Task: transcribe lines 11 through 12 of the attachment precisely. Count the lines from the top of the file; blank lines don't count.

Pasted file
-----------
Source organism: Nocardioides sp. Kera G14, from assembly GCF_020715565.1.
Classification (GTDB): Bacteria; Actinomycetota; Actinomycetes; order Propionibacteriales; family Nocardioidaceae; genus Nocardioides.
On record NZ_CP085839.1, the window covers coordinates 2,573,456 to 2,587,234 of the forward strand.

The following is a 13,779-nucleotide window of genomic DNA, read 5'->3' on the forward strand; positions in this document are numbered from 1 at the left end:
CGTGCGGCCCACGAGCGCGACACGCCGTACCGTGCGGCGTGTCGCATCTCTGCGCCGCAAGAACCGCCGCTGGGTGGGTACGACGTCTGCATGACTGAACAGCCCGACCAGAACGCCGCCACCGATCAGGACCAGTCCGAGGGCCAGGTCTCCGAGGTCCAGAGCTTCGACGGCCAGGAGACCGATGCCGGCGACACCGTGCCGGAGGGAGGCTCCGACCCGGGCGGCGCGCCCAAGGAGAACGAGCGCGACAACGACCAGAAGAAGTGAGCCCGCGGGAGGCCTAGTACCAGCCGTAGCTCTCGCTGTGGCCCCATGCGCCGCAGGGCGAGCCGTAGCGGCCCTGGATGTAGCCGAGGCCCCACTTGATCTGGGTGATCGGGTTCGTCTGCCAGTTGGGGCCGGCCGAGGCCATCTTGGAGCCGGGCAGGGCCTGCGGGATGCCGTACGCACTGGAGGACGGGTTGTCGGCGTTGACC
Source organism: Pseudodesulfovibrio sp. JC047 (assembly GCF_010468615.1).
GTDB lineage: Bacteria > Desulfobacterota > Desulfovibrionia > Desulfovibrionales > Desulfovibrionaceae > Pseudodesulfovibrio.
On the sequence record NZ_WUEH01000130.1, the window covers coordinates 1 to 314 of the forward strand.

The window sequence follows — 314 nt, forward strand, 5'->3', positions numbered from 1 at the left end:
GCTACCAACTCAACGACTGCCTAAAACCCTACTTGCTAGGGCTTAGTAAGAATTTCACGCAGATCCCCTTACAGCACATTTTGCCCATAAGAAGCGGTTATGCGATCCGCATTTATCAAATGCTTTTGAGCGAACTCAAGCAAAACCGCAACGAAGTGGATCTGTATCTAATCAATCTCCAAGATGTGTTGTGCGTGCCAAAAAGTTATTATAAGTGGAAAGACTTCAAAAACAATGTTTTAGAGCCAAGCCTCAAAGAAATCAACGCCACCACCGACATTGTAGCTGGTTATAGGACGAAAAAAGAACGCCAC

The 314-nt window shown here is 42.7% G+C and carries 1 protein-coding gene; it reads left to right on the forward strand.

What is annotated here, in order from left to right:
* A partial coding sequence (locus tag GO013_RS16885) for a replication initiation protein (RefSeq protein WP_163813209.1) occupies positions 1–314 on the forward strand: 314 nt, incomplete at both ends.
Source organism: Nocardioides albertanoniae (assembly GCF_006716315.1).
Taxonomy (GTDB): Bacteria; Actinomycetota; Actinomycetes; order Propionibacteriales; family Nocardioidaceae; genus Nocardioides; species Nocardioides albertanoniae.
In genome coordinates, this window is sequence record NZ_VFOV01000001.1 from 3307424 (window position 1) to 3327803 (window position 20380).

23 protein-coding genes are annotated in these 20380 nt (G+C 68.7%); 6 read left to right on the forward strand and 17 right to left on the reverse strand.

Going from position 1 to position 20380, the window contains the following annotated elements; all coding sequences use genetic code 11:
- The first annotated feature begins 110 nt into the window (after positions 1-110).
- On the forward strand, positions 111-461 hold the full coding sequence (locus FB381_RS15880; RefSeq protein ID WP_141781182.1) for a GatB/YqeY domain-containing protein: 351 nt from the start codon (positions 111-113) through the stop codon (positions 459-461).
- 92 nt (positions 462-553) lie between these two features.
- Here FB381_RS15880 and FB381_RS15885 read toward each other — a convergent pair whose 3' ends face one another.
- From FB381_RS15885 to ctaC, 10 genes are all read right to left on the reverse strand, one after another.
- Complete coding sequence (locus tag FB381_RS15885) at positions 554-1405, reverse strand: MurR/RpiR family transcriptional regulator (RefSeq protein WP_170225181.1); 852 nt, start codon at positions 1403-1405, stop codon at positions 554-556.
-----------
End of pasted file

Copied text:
The 314-nt window shown here is 42.7% G+C and carries 1 protein-coding gene; it reads left to right on the forward strand.

What is annotated here, in order from left to right: